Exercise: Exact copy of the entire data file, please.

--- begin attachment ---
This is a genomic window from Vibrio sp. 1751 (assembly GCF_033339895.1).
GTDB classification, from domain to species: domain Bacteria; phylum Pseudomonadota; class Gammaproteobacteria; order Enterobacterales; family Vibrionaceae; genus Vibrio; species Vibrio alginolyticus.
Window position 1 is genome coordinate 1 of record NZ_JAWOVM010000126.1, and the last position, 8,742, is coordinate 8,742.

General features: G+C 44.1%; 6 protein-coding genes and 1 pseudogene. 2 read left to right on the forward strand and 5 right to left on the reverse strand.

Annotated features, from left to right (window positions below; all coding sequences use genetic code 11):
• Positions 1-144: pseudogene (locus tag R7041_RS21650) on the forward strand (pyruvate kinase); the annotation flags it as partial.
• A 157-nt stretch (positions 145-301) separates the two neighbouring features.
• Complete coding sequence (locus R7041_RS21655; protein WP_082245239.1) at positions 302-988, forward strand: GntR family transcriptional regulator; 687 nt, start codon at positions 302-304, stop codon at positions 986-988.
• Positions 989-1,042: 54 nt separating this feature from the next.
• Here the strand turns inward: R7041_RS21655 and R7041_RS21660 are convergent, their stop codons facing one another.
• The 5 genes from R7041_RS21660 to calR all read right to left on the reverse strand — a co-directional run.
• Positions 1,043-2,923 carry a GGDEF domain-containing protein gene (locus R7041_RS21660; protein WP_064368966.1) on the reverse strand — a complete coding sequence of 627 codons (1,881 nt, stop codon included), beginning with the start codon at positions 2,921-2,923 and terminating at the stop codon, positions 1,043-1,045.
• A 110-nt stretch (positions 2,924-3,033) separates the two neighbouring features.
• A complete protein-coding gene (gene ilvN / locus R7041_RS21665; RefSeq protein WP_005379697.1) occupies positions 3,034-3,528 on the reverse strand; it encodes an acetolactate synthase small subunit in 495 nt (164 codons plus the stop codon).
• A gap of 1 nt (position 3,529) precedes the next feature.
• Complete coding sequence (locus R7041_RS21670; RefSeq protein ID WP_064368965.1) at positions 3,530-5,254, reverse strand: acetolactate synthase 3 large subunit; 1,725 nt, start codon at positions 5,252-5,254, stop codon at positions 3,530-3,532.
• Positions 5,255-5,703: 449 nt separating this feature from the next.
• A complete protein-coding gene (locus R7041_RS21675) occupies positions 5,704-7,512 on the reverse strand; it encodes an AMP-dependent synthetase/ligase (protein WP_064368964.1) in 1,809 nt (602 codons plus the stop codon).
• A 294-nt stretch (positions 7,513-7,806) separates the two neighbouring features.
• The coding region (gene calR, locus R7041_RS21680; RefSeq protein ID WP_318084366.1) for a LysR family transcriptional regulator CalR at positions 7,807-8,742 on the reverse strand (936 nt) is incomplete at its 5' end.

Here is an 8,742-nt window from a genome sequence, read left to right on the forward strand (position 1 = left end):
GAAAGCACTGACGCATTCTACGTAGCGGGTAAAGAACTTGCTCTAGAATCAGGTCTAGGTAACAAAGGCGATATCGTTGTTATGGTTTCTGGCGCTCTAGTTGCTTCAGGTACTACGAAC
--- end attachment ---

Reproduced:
This is a genomic window from Vibrio sp. 1751 (assembly GCF_033339895.1).
GTDB classification, from domain to species: domain Bacteria; phylum Pseudomonadota; class Gammaproteobacteria; order Enterobacterales; family Vibrionaceae; genus Vibrio; species Vibrio alginolyticus.
Window position 1 is genome coordinate 1 of record NZ_JAWOVM010000126.1, and the last position, 8,742, is coordinate 8,742.

General features: G+C 44.1%; 6 protein-coding genes and 1 pseudogene. 2 read left to right on the forward strand and 5 right to left on the reverse strand.

Annotated features, from left to right (window positions below; all coding sequences use genetic code 11):
• Positions 1-144: pseudogene (locus tag R7041_RS21650) on the forward strand (pyruvate kinase); the annotation flags it as partial.
• A 157-nt stretch (positions 145-301) separates the two neighbouring features.
• Complete coding sequence (locus R7041_RS21655; protein WP_082245239.1) at positions 302-988, forward strand: GntR family transcriptional regulator; 687 nt, start codon at positions 302-304, stop codon at positions 986-988.
• Positions 989-1,042: 54 nt separating this feature from the next.
• Here the strand turns inward: R7041_RS21655 and R7041_RS21660 are convergent, their stop codons facing one another.
• The 5 genes from R7041_RS21660 to calR all read right to left on the reverse strand — a co-directional run.
• Positions 1,043-2,923 carry a GGDEF domain-containing protein gene (locus R7041_RS21660; protein WP_064368966.1) on the reverse strand — a complete coding sequence of 627 codons (1,881 nt, stop codon included), beginning with the start codon at positions 2,921-2,923 and terminating at the stop codon, positions 1,043-1,045.
• A 110-nt stretch (positions 2,924-3,033) separates the two neighbouring features.
• A complete protein-coding gene (gene ilvN / locus R7041_RS21665; RefSeq protein WP_005379697.1) occupies positions 3,034-3,528 on the reverse strand; it encodes an acetolactate synthase small subunit in 495 nt (164 codons plus the stop codon).
• A gap of 1 nt (position 3,529) precedes the next feature.
• Complete coding sequence (locus R7041_RS21670; RefSeq protein ID WP_064368965.1) at positions 3,530-5,254, reverse strand: acetolactate synthase 3 large subunit; 1,725 nt, start codon at positions 5,252-5,254, stop codon at positions 3,530-3,532.
• Positions 5,255-5,703: 449 nt separating this feature from the next.
• A complete protein-coding gene (locus R7041_RS21675) occupies positions 5,704-7,512 on the reverse strand; it encodes an AMP-dependent synthetase/ligase (protein WP_064368964.1) in 1,809 nt (602 codons plus the stop codon).
• A 294-nt stretch (positions 7,513-7,806) separates the two neighbouring features.
• The coding region (gene calR, locus R7041_RS21680; RefSeq protein ID WP_318084366.1) for a LysR family transcriptional regulator CalR at positions 7,807-8,742 on the reverse strand (936 nt) is incomplete at its 5' end.

Here is an 8,742-nt window from a genome sequence, read left to right on the forward strand (position 1 = left end):
GAAAGCACTGACGCATTCTACGTAGCGGGTAAAGAACTTGCTCTAGAATCAGGTCTAGGTAACAAAGGCGATATCGTTGTTATGGTTTCTGGCGCTCTAGTTGCTTCAGGTACTACGAAC